The Secret Life of …

This month is more of a review rather than a blog, but I wanted to share with you a programme I watched the other night, ‘The Secret Life of 4 Year Olds’, on Channel 4. I loved how this programme focuses on the individuality of children and the reasons behind their behaviour. It shows you how all children’s personalities are different, and how they begin to form friendships from a very young age.

It follows a group of 10 children and how they respond to both play that the children decide upon themselves and also a variety of activities that are set up in a preschool that they attend for 5 days. I am going to focus on one boy to give you an idea of a few things that were touched upon in this one-hour episode. Fabian found it very hard to resist a chunk of chocolate during an activity where the children were all given one chunk of chocolate, and as long as they all did not touch the chocolate when the adult left them, they would all be given a second piece on the adult’s return. Well, dear Fabian not only needed to touch his chunk of chocolate, but even went so far as putting it in his mouth before spitting it out, much to the disgust of others. It is safe to say the children did not get their second chunk of chocolate! What was interesting though, was the group dynamics, how some children stated how they hadn’t touched it, while others were quick to tell the adult that Fabian had touched his! Give Fabian credit though, he never lied when asked if he did. Did this make Fabian a naughty boy? Of course not! Thinking of others is a very hard skill to grasp, and as a child that lives alone with his parents, this can be an even harder skill to learn.

Later on in the programme Fabian was once again the object of examination. The children were all given a partner, and they had a paper chain attaching them to their partner by one wrist. Unfortunately, Fabian’s paper chain was the first to break. He found it difficult working with his partner, and thinking through how they needed to stay together. Although his partner was upset about this, she took it in her stride and started to play. Fabian on the other hand, then raced around and managed to break other children’s paper chains too. Did I feel though that Fabian was the target then of the programme highlighting unacceptable behaviour? No. It was interesting how further on in the programme a shot of him sitting by himself was focused on and scrutinized, with Fabian even saying to himself how he had no one to play with, which you could tell he was unhappy about.

By the end of the programme Fabian had found a friend to play with, and what I liked most about this insight into children’s behaviour was how it appeared that when left to mainly their own devices the children managed to sort out many problems, and children who initially may not have liked each other found a way to accept each other and play. I know that there will be many chunks of time when the children are together that are not shown in this programme, and maybe some adult intervention given that also was not given ‘telly time’, but it did highlight how children are able to make decisions at a young age and how easy children can ‘forgive and forget’. Children are supposed to make mistakes, and learn from what has happened.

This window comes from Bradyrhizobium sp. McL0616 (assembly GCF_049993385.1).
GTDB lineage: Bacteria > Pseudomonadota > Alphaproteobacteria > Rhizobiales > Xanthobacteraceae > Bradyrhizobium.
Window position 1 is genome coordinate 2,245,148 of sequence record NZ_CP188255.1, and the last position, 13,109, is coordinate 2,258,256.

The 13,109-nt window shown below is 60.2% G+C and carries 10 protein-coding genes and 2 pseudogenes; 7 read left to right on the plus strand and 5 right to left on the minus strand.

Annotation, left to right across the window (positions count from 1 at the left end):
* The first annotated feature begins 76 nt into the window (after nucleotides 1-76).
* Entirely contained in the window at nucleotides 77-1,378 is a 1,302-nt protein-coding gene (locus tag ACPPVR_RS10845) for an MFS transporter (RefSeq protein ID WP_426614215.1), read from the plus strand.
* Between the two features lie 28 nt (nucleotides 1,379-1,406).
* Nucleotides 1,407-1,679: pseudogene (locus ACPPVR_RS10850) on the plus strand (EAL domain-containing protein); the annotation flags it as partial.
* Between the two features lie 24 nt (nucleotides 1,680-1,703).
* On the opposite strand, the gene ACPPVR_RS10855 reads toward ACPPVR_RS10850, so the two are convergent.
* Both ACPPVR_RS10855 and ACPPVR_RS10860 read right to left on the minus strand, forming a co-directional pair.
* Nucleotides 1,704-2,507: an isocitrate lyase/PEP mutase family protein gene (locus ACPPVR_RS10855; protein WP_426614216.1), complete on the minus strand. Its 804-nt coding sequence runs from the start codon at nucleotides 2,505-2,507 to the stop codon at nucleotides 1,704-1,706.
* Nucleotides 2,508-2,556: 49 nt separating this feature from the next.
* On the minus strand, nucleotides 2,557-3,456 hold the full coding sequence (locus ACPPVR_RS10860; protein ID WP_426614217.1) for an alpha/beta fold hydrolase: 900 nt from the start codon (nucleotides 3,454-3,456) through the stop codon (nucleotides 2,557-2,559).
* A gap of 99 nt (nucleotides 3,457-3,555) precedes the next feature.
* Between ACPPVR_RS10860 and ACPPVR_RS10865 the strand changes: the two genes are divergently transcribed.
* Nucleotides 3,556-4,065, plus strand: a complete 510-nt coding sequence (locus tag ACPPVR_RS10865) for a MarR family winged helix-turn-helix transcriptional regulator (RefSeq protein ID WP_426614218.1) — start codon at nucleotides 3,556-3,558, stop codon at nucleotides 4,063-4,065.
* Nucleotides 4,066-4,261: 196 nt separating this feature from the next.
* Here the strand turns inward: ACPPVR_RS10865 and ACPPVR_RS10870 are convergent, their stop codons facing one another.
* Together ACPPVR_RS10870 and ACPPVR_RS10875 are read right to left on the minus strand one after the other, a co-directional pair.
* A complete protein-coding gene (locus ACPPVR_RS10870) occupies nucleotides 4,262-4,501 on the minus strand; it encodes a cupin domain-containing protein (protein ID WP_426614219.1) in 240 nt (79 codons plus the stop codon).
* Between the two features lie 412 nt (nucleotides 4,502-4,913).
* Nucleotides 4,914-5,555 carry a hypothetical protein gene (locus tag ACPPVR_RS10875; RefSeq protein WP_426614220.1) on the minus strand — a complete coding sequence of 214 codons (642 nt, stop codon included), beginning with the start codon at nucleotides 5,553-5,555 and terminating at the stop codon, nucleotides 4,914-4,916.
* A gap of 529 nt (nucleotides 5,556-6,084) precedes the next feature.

Back in the summer I also watched ‘The Secret Life of Brothers and Sisters’, by the same team, and that too highlighted how making mistakes are a good thing for young children. I remember in one episode one little boy was given a big shove by his big brother that resulted in him falling down. There were tears and a lot of upset, but as the child development specialists pointed out, however hard it may be to watch, it actually is helping the children to learn life skills. Brothers and sisters will fight and argue and this is normal behaviour, but they will also have magical moments where some of their best memories are made.

This can also be said with the 4 year olds. No it wasn’t nice that Fabian licked the chocolate or broke the children’s paper chains, but the reactions of his peers and the result in not having children playing with him for some of the time can be a consequence in itself. Even adults like to be able to fit in with the group, and if we do not have the experience of this as a child, it can be even harder for adults to do this. Fabian was able to change his behaviour and find a friend, who he played well with.

During this programme I was introduced to the new idea of thinking of children as either ‘dandelions’ or ‘orchids’. Children that fall into the dandelion category are more robust children, who are willing to get hands on and keep on going however hard the challenge. Orchid children are more delicate children, that need the right conditions to flourish, just like an orchid does. It is not right or wrong to be in one or the other category, but with a thought to which group a child belongs it can be helpful to then think through what skills they need to learn or adapt to help them in future life. Of these 10 children it was easy to see how some of the children are easily identified as a dandelion, Fabian, or an orchid, Taysia. Taysia found it difficult in her new environment on the first day as she was more hesitant to get involved and quiet, but it was with her at the end of the week that Fabian found a friend.

If you go to there are many programmes in the ‘Secret Life’ series. The new series has just started, with episodes on Tuesday evenings at 8pm. Or watch it on demand from the website. It covers much more than what I have focused on, including the importance of tackling difficult subjects with children, including death. If you have the time, these programmes are really worth the view.

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